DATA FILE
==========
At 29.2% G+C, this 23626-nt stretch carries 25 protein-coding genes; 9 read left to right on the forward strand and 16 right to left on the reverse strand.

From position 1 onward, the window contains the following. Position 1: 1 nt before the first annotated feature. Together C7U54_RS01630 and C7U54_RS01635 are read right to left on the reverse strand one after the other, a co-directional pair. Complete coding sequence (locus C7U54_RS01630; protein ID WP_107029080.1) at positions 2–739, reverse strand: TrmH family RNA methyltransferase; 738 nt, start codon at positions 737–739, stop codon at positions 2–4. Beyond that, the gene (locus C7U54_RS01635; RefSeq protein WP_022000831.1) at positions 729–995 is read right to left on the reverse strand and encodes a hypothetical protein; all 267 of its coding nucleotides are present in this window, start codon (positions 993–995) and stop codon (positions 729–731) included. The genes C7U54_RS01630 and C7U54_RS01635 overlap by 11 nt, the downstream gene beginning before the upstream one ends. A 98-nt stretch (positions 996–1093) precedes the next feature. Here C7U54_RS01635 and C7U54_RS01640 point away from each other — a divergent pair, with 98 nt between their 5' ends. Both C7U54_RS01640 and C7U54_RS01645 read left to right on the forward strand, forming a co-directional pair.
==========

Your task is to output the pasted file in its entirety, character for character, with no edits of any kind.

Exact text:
At 29.2% G+C, this 23626-nt stretch carries 25 protein-coding genes; 9 read left to right on the forward strand and 16 right to left on the reverse strand.

From position 1 onward, the window contains the following. Position 1: 1 nt before the first annotated feature. Together C7U54_RS01630 and C7U54_RS01635 are read right to left on the reverse strand one after the other, a co-directional pair. Complete coding sequence (locus C7U54_RS01630; protein ID WP_107029080.1) at positions 2–739, reverse strand: TrmH family RNA methyltransferase; 738 nt, start codon at positions 737–739, stop codon at positions 2–4. Beyond that, the gene (locus C7U54_RS01635; RefSeq protein WP_022000831.1) at positions 729–995 is read right to left on the reverse strand and encodes a hypothetical protein; all 267 of its coding nucleotides are present in this window, start codon (positions 993–995) and stop codon (positions 729–731) included. The genes C7U54_RS01630 and C7U54_RS01635 overlap by 11 nt, the downstream gene beginning before the upstream one ends. A 98-nt stretch (positions 996–1093) precedes the next feature. Here C7U54_RS01635 and C7U54_RS01640 point away from each other — a divergent pair, with 98 nt between their 5' ends. Both C7U54_RS01640 and C7U54_RS01645 read left to right on the forward strand, forming a co-directional pair.